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doi:10.1038/nindia.2017.8 Published online 23 January 2017

Indian cities buck the urban heat island effect

Madhukara Putty

Cities around the world are warmer than their suburbs due to a phenomenon described as the ‘urban heat island effect’. But Indian cities seem to be bucking the trend, courtesy an anomaly in ‘evapotranspiration’ patterns between urban and non-urban areas, new research suggests1.

Researchers from Indian Institute of Technology Bombay (IITB) and Charotar University of Science and Technology in Anand, Gujarat have found that between the summer months of March and May, most Indian cities are actually cooler than the rural/suburban regions around them.

The researchers carried out the first ever comprehensive study of the urban heat island effect by analysing temperatures from 84 Indian cities and their surrounding non-urban regions, and found that between March and May, more than half of the cities had lower day time land surface temperature than their surrounding non-urban localities. This contradicts the prevalent theory of urban heat island effect.

The reason for this anomaly, they say, lies in the difference in urban and non-urban patterns of evapotranspiration – a process by which water is transferred from land to the atmosphere by evaporation and transpiration by plants. During the hot pre-monsoon months, rural areas have lower evapotranspiration as they turn into dry arid regions with low vegetation cover. However, the evapotranspiration level in cities is relatively higher because of human consumption of water and the presence of trees and grass. This difference leads to complex heat exchange and makes cities cooler than their surrounding regions. However, they are cooler only for a few hours – as night approaches, the surrounding regions become cooler than the cities.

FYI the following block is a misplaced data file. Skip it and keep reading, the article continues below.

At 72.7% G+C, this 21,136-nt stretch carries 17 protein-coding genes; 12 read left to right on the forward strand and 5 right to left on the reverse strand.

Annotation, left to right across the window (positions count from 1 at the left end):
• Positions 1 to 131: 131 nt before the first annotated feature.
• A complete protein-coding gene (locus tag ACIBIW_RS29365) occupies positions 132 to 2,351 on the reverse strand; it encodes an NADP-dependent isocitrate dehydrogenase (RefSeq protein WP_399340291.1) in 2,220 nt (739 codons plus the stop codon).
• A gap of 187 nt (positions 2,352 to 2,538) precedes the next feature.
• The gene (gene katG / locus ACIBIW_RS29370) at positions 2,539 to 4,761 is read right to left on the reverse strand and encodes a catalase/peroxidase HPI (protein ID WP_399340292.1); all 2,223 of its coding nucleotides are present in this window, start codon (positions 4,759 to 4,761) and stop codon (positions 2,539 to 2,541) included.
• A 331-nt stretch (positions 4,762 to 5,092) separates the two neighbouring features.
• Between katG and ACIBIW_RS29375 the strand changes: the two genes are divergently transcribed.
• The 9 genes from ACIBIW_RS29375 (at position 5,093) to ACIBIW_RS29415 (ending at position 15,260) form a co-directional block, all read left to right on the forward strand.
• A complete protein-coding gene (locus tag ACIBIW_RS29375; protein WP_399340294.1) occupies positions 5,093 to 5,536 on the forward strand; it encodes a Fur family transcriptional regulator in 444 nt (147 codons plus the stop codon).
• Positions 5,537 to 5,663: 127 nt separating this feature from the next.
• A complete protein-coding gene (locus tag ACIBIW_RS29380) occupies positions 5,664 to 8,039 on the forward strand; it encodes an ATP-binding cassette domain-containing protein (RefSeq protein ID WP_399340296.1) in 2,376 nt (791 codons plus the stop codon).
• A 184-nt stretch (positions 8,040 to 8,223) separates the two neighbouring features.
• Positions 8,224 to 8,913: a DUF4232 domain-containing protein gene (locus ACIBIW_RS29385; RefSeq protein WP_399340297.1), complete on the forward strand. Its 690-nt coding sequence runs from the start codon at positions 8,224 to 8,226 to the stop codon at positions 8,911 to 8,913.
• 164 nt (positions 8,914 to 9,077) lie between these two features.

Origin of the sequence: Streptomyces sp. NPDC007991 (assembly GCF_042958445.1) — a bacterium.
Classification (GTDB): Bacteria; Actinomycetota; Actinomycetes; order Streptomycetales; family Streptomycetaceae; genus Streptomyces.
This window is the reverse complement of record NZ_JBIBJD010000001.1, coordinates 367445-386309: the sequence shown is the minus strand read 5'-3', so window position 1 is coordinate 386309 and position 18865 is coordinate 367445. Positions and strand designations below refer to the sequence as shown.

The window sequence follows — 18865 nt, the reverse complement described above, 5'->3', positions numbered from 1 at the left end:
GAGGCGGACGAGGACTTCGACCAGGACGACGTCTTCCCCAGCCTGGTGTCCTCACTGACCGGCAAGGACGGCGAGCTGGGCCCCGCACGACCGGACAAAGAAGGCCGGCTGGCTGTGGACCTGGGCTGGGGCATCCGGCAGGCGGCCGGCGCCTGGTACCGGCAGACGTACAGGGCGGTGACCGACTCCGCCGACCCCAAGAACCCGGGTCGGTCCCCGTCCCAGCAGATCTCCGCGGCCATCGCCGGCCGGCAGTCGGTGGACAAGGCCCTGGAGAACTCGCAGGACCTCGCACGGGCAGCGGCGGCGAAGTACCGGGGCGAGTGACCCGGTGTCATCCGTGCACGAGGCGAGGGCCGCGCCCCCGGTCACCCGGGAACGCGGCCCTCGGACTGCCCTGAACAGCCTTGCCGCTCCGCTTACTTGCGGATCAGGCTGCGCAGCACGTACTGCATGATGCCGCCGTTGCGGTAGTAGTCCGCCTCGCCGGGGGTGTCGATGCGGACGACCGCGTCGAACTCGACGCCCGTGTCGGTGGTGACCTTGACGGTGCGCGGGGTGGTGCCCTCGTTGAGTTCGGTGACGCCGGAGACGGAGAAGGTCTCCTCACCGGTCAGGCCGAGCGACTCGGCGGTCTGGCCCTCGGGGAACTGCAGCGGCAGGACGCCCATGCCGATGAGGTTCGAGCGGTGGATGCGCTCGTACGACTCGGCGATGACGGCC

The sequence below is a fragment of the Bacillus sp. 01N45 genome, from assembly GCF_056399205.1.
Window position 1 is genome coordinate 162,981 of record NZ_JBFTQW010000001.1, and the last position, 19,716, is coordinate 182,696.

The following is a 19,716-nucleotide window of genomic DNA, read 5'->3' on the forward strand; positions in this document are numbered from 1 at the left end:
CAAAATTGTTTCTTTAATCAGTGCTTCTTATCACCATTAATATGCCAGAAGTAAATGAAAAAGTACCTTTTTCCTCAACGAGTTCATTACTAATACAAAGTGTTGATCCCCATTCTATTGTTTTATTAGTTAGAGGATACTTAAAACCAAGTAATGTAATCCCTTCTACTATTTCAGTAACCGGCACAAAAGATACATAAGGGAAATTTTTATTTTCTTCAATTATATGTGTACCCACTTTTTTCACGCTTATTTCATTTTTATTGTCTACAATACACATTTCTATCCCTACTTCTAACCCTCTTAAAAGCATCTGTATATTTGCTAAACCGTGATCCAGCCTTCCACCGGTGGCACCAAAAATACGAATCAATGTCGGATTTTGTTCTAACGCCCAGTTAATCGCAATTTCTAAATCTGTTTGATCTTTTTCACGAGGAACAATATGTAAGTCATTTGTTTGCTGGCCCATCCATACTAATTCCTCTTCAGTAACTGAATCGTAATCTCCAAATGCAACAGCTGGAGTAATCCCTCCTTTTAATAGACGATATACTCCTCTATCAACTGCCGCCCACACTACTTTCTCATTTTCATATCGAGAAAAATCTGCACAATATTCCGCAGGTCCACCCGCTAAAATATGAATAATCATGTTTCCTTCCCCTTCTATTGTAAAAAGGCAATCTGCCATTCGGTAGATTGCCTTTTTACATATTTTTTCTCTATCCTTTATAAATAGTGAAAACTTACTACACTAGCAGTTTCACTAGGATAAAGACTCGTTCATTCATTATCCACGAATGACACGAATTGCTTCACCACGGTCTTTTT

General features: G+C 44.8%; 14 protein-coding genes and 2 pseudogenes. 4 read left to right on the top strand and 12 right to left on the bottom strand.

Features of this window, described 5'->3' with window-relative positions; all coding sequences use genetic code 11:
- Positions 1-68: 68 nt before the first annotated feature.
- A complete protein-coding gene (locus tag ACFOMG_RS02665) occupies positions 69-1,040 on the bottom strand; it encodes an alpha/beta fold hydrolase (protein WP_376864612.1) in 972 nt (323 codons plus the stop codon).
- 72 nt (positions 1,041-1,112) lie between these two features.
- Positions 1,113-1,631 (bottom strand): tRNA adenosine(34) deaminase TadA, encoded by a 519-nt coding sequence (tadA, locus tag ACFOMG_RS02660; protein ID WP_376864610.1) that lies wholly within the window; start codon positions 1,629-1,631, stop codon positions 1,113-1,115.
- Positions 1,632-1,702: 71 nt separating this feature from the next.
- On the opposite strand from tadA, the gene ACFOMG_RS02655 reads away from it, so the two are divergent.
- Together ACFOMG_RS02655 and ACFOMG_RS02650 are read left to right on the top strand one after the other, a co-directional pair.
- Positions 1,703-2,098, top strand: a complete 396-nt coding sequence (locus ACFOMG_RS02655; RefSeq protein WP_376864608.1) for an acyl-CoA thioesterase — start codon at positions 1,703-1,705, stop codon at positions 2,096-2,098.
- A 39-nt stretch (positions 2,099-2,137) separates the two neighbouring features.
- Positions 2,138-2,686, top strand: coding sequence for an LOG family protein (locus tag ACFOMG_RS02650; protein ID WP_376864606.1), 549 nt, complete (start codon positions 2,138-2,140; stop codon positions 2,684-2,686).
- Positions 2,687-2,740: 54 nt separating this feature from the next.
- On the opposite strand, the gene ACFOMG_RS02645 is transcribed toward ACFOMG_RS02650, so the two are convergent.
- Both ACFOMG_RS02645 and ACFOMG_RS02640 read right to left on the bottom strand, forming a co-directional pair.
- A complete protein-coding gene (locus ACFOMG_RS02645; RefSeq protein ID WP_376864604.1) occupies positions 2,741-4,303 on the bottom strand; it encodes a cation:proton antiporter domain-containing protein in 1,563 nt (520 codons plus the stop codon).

“The urban regions sometimes maintain some vegetation artificially through gardening and management of lakes,” observes one of the researchers Subimal Ghosh, an associate professor at IITB, Mumbai. “This results in evaporative cooling during summer days and we see urban oasis in the arid barren regions of interior India,” he explains. However, at night the exact opposite happens as there is no evaporation and the urban heat islands become very prominent, Ghosh says.

Higher temperatures in non-urban regions make for more intense heatwaves than the cities close by. This also is in sharp contrast with the general understanding of the climate of tropical cities.

In winter, the black carbon-laden cities of the Indo-Gangetic plains are warmer than their surrounding regions. This is interesting because the presence of black carbon tends to lower the land surface temperature. “This needs to be investigated further with model driven studies,” Ghosh says.

Atiqur Rahman, a former professor at New Delhi-based Jamia Millia Islamia says the study could be made more impactful by exploring how rainfall affects the urban heat island phenomena of cities.


References

1. Shastri, H. et al. Flip flop of day-night and summer-winter surface urban heat island intensity in India. Sci. Rep. 7, 40178 (2017) doi: 10.1038/srep40178